Improving performance of VideoGrabber Output

Hi, I’m trying to get a video input from a 1920x1080 @ 30 fps USB 3.0 camera and output it again at the same resolution and framerate running on an UpBoard (www.up-board.org). The way I’ve programmed it now is below but I only get about 15 fps and I wonder if there’s any improvements in the way I programmed to improve efficiency and performance.

Basically, I take the video from the camera, make background substraction (on backspace keypress) resp. substract the new image from the last saved one and then output the difference image again.

Thanks for any help on this, I’m quite new to C++ and Graphics programming.

myApp.h

#pragma once

#include "ofMain.h"
#include "hgDraw.h"
#include "ofxOpenCv.h"
#include "ofxCv.h"

class hgApp : public ofBaseApp {

	public:
		
		void setup();
		void update();
		void draw();
		ofImage *getOutputImagePointer();
		void keyPressed(int key);

	private:

		ofVideoGrabber vidGrabber;
		ofImage outputImage;
		ofPixels bgImage, diffImage;
		cv::Mat camMat, bgMat, diffMat;

		hgDraw drawManager;
		
};

myApp.cpp

#include "hgApp.h"

void hgApp::setup() {
	ofSetFrameRate(30);
	ofSetVerticalSync(true);
	vidGrabber.setDeviceID(0);
	vidGrabber.setDesiredFrameRate(30);
	vidGrabber.setup(1920, 1080);
	ofxCv::imitate(outputImage, vidGrabber);
	ofxCv::imitate(bgImage, vidGrabber);
	ofxCv::imitate(diffImage, vidGrabber);
	drawManager.setup(getOutputImagePointer());
}

void hgApp::update() {
	ofSetWindowTitle("Framerate: " + ofToString(ofGetFrameRate(), 2));
	vidGrabber.update();
	if(vidGrabber.isFrameNew()) {		
		camMat = ofxCv::toCv(vidGrabber);
		bgMat = ofxCv::toCv(bgImage);
		diffMat = ofxCv::toCv(diffImage);
		cv::absdiff(bgMat, camMat, diffMat);
		ofxCv::toOf(diffMat, outputImage);
		outputImage.update();
	}
}

void hgApp::draw() {
	drawManager.draw();
}

ofImage *hgApp::getOutputImagePointer() {
	ofImage *outputPointer = &outputImage;
	return outputPointer;
}

void hgApp::keyPressed(int key) {
	camMat.copyTo(bgMat);
}

myDrawer.h

#pragma once

#include "ofMain.h"
#include "ofxOpenCv.h"
#include "ofxCv.h"

class hgDraw {

	public:
		
		void setup(ofImage const *_playoutImage);
		void draw();

	private:

		ofImage const *playoutImage;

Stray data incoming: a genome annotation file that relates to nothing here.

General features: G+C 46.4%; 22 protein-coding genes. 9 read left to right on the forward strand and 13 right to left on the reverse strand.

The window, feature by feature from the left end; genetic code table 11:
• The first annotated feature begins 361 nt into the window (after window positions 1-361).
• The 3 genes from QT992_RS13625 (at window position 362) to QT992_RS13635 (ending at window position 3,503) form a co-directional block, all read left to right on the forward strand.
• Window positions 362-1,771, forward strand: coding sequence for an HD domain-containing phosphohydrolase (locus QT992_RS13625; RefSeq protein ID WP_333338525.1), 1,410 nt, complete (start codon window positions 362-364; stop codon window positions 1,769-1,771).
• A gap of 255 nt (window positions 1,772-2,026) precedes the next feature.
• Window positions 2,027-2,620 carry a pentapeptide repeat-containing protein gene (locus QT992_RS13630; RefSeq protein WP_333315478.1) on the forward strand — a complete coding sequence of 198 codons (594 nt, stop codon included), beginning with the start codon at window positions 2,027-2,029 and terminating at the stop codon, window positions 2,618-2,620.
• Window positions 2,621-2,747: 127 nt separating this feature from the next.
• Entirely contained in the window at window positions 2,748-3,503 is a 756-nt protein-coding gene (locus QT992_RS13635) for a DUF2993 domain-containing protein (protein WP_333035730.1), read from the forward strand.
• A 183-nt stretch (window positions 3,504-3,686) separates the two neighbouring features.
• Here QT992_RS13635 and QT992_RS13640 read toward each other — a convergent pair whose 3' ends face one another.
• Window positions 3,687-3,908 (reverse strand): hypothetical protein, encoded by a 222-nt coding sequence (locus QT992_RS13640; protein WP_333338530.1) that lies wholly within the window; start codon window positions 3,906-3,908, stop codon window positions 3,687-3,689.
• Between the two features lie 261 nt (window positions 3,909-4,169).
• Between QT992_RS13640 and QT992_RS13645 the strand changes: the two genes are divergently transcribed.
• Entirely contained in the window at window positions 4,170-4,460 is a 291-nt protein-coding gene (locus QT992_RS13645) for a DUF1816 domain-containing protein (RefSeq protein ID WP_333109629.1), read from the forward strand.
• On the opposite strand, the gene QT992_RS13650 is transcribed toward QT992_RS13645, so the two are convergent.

};

myDrawer.cpp

#include "hgDraw.h"

void hgDraw::setup(ofImage const *_playoutImage) {
    playoutImage = _playoutImage;
}

void hgDraw::draw() {
	ofBackground(0);
	ofSetColor(255);
	ofNoFill();
	playoutImage->draw(0, 0);
}

one thing you can do in linux to increase performance a lot is to use native mode when opening the camera.

by default openframeworks converts the output format to rgb which happens in the cpu and can be quite expensive at high resolutions.

to enable this, before opening the camera call:

vidGrabber.setPixelsFormat(OF_PIXELS_NATIVE);
vidGrabber.setDeviceID(0);
vidGrabber.setDesiredFrameRate(30);
vidGrabber.setup(1920, 1080);

that will return the pixels in whatever is the native format of the camera,usually some form of YUV and most of the time I420. you can query the exact format after initializing the grabber using vidGrabber.getPixels().getPixelFormat().

If the pixel format is some kind of YUV then usually the pixels won’t be interlaced as in rgb but there will be a first plane where the luminance information is, you can call:

camMat = ofxCv::toCv(vidGrabber.getPixels().getPlane(0));

which will directly return a grayscale image so you also avoid that step.

for drawing the camera image you’ll need to use the programmable renderer, which uses shaders to transform yuv -> rgb in the graphics card, otherwise all you will see would be the b&w plane, just set the opengles version to 2 when setting up the application in main like: